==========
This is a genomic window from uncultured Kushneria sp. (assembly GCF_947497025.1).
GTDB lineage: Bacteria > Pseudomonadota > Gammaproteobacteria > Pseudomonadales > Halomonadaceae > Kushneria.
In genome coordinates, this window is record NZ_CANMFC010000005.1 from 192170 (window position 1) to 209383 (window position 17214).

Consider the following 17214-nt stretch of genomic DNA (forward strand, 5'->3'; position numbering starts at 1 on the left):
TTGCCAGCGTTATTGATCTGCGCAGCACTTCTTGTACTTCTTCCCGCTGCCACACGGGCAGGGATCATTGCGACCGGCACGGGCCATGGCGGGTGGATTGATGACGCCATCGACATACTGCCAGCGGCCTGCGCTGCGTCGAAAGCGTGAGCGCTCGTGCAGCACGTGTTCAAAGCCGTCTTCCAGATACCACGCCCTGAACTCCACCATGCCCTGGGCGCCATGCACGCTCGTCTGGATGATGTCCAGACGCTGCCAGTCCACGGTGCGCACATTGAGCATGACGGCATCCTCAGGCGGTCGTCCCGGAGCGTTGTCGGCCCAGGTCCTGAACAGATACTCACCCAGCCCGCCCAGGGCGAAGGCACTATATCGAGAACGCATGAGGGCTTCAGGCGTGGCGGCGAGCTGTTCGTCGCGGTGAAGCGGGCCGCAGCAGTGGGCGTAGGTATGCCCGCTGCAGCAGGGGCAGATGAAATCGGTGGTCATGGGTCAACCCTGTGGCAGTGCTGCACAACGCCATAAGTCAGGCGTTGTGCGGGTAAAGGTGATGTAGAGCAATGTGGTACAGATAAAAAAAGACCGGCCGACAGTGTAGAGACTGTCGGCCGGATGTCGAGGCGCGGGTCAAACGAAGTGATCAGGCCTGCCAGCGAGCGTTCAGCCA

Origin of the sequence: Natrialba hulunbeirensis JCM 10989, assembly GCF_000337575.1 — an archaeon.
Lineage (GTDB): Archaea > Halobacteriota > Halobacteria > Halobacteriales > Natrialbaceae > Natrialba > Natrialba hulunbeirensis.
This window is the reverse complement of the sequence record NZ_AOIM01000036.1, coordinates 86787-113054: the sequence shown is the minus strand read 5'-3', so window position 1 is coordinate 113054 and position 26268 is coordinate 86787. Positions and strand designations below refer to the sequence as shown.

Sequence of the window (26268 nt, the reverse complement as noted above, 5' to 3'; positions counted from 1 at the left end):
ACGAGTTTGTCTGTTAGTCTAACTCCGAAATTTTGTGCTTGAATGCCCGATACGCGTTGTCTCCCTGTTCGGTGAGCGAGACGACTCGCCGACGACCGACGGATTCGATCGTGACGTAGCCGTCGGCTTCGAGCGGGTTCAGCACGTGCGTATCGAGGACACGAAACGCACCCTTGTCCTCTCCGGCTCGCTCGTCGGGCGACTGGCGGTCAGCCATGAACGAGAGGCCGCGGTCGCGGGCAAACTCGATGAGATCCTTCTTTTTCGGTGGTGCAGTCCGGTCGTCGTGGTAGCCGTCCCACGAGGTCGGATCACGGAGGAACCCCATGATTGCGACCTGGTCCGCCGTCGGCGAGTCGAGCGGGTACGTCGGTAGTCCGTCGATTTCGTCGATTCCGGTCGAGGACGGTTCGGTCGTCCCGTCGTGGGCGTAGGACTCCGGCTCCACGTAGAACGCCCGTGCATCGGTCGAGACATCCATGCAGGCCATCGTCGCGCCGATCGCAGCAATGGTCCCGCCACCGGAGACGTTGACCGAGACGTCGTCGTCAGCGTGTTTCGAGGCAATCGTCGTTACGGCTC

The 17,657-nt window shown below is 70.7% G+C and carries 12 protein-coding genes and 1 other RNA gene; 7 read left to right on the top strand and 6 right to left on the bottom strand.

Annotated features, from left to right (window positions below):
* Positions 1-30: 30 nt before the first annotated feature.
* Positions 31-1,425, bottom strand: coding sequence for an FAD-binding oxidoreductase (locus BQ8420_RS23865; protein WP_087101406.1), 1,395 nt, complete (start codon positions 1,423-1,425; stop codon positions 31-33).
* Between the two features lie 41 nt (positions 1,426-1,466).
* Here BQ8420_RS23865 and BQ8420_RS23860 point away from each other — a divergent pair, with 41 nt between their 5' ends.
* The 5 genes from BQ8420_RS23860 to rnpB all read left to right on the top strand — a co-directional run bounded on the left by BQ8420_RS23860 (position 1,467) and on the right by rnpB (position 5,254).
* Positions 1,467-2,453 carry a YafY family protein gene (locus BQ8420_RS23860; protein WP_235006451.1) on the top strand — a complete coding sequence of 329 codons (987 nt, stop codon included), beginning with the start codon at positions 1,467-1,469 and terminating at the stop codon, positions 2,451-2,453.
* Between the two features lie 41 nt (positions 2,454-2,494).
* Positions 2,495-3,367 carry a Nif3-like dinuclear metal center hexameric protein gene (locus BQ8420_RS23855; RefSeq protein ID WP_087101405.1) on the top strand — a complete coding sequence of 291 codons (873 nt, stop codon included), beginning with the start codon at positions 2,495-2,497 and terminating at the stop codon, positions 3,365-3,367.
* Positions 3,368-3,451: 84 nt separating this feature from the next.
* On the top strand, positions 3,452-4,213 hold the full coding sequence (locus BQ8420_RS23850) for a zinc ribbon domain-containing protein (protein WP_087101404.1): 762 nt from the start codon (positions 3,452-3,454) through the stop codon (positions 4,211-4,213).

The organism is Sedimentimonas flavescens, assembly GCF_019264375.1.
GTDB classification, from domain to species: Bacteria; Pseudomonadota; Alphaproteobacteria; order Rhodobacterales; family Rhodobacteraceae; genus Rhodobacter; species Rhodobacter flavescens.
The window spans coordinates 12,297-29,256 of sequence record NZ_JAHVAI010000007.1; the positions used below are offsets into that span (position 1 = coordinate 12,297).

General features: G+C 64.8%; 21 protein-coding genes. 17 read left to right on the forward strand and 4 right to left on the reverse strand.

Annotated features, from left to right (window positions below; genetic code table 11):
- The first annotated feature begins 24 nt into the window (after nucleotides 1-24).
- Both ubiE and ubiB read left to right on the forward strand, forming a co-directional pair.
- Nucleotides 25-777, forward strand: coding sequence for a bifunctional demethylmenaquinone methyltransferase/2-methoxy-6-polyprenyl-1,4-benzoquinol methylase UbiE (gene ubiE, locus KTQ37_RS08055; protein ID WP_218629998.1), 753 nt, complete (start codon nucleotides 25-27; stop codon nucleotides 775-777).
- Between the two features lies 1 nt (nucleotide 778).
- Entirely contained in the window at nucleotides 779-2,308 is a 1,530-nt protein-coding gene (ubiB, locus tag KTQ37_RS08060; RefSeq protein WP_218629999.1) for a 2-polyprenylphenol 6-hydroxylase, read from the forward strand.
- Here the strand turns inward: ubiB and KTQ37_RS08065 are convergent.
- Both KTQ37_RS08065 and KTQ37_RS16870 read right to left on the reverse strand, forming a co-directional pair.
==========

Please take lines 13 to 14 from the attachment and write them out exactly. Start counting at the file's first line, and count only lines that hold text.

* Positions 1-30: 30 nt before the first annotated feature.
* Positions 31-1,425, bottom strand: coding sequence for an FAD-binding oxidoreductase (locus BQ8420_RS23865; protein WP_087101406.1), 1,395 nt, complete (start codon positions 1,423-1,425; stop codon positions 31-33).